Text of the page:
On January 9, 1999, during the annual American Historical Association (AHA) meeting in Washington DC, The Popular Culture Association, Film & History, and the AHA co-sponsored a conference session on the films and legacy of Frank Capra. The session was titled "Frank Capra's Populism: Timebound or Timeless?" Capra's films have made an indelible impact on 20th-century America, serving as both commentaries on and artifacts of American culture. Few historians are more able and competent to analyze them than Robert Brent Toplin, Lawrence Levine, and Dan T. Carter. We obtained permission from all three to tape their presentations and to utilize their talks in The JMMH. When we heard their presentations, we knew that out of all of the sessions we had taped at the AHAand there were manythis was the one we wanted to showcase. Those who later heard our recordings heartily agreed with us.
We are especially proud of this piece, not only because of the high quality of the talks, but because re-presenting the Capra joint session in an enhanced multimedia format, including film excerpts, demonstrates clearly the unique opportunities hypermedia provides for the scholarly analysis and review of non-textual material.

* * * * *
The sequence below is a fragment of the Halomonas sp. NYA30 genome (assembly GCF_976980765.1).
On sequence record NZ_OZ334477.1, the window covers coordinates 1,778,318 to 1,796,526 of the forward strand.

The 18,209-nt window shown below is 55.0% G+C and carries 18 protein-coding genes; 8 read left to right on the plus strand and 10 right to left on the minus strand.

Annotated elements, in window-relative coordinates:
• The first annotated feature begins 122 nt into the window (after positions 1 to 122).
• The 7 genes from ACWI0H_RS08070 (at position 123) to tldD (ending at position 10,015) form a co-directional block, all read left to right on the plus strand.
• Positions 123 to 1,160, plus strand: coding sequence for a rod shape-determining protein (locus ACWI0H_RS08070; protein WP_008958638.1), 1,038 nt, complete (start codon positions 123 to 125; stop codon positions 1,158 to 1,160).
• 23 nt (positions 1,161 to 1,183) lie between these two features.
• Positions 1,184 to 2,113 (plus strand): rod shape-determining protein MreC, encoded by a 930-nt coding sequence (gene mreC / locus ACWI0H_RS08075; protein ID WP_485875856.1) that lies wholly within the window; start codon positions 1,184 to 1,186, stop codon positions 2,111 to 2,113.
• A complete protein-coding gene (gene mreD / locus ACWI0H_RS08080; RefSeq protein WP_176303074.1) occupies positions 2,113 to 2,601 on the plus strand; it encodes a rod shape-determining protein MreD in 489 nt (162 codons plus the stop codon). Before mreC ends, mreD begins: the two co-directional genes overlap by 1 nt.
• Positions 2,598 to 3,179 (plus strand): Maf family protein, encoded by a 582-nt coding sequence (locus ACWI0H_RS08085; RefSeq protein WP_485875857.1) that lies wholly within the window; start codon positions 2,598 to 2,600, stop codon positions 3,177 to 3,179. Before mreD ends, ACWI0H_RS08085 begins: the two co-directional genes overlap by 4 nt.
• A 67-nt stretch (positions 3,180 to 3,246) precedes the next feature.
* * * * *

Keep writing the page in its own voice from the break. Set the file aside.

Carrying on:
Please note that we have transcribed the presentations as they were deliveredthese are not final, finished works. However, we have added, wherever possible and with the presenters' cooperation, brief reference notes placed within the body of the transcription [they are in brackets]. We view these notes as aids to readers interested in pursuing in greater detail the ideas presented by Toplin, Levine, and Carter. The text follows the audio selections accessible via links at the top of each Web page. To facilitate rapid browser loading and for the convenience of our readers, we have divided the three speakers' talks into short segments.
We hope to publish many more such features in the future and we want to encourage our readers to consider submitting audiotaped and videotaped conference sessions to us, or better yetfully formatted HTML-coded, multimedia versions of conference sessions.